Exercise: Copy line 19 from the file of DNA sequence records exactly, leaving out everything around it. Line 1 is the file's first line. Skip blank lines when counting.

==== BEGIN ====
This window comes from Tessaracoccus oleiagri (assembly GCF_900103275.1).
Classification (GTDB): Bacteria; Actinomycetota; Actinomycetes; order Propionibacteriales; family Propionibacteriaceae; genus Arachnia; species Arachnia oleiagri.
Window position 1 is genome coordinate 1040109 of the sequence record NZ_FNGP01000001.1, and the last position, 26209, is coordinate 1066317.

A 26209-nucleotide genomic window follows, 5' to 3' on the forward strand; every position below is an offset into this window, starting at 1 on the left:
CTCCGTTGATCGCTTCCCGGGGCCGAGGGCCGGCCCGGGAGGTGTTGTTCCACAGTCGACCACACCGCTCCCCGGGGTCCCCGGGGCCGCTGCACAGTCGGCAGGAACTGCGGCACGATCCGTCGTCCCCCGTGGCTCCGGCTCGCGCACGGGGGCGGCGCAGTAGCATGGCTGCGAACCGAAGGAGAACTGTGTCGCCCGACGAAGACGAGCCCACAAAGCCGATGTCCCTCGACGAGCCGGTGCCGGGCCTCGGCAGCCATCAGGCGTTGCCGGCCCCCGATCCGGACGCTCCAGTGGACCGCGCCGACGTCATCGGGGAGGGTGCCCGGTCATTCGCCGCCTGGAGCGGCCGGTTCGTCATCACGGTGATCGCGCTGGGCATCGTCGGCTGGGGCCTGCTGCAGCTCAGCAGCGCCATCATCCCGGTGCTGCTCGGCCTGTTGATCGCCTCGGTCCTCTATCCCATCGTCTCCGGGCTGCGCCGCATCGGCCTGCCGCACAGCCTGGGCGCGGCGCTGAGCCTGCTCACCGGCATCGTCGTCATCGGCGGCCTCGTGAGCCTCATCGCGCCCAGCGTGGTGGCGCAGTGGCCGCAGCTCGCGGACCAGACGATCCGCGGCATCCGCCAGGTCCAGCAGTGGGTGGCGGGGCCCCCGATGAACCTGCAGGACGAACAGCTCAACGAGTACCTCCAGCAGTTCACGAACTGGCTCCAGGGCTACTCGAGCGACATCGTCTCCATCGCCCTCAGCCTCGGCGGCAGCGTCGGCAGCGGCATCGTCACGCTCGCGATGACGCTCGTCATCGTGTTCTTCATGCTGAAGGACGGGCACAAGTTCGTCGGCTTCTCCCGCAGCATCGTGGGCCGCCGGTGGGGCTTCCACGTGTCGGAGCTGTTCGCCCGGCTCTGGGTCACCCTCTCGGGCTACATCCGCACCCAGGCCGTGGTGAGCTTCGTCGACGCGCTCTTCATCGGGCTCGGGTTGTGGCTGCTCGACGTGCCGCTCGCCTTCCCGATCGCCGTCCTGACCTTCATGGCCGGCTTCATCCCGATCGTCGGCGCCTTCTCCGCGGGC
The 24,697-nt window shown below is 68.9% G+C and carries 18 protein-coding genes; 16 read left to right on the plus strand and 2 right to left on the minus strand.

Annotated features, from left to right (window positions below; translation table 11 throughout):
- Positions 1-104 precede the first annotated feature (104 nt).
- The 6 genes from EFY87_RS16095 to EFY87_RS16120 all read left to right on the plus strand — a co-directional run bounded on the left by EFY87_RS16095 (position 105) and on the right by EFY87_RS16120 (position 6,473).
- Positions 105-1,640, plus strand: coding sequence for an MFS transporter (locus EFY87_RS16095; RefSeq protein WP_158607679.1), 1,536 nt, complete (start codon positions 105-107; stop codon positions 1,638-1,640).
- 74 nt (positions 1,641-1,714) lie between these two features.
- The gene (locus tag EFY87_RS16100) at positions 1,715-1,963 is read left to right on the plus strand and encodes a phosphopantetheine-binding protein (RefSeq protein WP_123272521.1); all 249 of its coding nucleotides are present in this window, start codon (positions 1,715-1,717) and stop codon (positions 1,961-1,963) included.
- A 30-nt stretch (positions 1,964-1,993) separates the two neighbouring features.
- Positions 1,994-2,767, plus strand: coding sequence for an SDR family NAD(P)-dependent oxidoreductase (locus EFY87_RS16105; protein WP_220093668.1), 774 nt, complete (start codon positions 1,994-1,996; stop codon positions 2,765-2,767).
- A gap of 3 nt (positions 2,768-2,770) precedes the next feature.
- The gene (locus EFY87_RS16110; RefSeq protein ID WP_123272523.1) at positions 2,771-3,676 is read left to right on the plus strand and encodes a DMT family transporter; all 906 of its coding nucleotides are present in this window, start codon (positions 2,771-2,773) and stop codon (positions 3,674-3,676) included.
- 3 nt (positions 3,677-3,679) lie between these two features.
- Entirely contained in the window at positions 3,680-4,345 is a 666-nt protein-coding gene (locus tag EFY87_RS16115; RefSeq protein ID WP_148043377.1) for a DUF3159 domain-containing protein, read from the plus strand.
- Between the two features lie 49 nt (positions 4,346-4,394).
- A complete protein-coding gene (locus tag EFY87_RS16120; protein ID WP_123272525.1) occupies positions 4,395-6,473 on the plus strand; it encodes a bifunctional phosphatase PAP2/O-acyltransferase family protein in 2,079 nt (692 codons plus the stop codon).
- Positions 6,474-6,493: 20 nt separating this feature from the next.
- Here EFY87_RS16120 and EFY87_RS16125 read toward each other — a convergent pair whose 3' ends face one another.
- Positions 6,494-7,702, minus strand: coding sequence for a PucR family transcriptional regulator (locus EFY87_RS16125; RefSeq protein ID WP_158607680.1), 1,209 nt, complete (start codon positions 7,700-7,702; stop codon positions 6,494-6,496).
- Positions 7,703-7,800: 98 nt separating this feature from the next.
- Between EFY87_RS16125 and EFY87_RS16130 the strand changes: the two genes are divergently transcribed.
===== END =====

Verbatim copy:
- Between the two features lie 49 nt (positions 4,346-4,394).